It is fine to tell investors not to panic when markets correct, but this is easier said than done, particularly when this was not expected, or not part of the plan. The proper attitude should be to manage your expectations and temper your enthusiasm when markets are doing well, and to remind yourself that good years are not sustainable and will be followed by bad years. Then, when markets correct, you can comfortably say that this was expected, and that short-term fluctuations are fine and anticipated as part of the plan.
Does that mean that you should sit and wait for the market to recover? Not necessarily. A sound asset allocation requires that you consider portfolio rebalancing. Unfortunately, however, many investors rebalance automatically, or blindly, without considering the long-term impact, or sometimes the long-term damage, that automatic rebalancing can do.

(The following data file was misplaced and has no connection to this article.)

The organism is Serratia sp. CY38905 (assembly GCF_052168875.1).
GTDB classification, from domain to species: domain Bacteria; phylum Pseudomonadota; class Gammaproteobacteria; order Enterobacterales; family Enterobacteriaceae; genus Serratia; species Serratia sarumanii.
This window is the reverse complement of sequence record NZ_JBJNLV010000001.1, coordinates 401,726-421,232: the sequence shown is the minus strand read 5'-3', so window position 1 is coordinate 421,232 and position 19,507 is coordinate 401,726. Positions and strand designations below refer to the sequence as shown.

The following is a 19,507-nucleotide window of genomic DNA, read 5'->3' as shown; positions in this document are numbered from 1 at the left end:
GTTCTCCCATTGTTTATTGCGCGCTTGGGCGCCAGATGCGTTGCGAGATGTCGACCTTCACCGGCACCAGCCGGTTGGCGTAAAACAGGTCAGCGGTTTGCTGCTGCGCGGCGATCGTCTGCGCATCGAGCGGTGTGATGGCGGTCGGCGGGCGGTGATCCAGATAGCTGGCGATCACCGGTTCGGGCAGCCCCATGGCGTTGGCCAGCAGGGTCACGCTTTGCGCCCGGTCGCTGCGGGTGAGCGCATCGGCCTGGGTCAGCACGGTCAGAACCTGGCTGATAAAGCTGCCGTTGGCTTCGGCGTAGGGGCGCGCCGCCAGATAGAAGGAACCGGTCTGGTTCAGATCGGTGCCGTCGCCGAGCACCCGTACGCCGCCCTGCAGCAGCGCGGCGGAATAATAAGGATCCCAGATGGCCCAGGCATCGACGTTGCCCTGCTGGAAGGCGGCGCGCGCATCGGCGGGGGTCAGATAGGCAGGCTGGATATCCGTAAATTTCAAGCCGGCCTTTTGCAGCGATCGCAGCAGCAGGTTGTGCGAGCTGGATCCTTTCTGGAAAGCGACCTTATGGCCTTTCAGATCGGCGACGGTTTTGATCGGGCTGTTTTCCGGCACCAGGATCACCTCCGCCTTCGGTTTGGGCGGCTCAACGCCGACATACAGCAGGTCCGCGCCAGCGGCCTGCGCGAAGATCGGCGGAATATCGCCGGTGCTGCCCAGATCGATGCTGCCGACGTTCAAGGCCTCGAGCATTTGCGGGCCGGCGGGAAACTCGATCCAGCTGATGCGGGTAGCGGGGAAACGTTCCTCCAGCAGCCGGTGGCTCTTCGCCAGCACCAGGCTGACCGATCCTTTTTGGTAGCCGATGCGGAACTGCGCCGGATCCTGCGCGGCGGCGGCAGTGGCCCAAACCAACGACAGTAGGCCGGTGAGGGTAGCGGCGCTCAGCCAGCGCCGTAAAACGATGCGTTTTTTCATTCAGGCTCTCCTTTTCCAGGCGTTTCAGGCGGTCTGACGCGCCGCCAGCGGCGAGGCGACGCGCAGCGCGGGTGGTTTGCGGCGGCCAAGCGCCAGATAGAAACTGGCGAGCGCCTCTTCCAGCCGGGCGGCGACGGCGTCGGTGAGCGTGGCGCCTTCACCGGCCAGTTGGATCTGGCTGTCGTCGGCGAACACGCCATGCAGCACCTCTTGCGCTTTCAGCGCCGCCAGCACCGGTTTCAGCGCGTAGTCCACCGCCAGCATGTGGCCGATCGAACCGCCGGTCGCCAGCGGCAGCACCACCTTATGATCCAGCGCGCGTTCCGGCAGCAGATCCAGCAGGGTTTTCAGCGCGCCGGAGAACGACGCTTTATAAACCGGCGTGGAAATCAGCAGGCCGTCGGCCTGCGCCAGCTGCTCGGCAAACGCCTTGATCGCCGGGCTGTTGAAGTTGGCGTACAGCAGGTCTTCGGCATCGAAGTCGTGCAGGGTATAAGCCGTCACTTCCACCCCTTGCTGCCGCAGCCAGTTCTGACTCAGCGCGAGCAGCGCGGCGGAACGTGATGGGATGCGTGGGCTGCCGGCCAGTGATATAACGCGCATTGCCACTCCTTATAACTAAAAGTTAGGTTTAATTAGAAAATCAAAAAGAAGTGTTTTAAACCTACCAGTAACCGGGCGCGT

To demonstrate the effect of rebalancing in good and bad times, we have taken the S&P/TSX results from the year 1999 until now. We chose this period for two reasons: first, due to readily available data, and second because it is a good proxy of the long term performance history of equity as an asset class, given the compound return of 7% or so during that period. Third, and of equal importance, the chosen period encompasses two major market setbacks: the dot.com bubble burst of 2000 and the big market collapse of 2008-2009.
Now, this is what would have happened if you had followed a strict portfolio rebalancing strategy versus ignoring it. Between August 2000 and August 2002, Canadian equities lost about 45% of their value. If you had rebalanced on a regular basis, say annually, to maintain an equity allocation of 50%, you would have reduced your losses from 45% to 40%. Likewise, between May 2008 and March 2009, Canadian equities lost a similar 45%. Chances are, depending on the timing or frequency of your rebalancing, you could have reduced your losses by a few percentage points as well.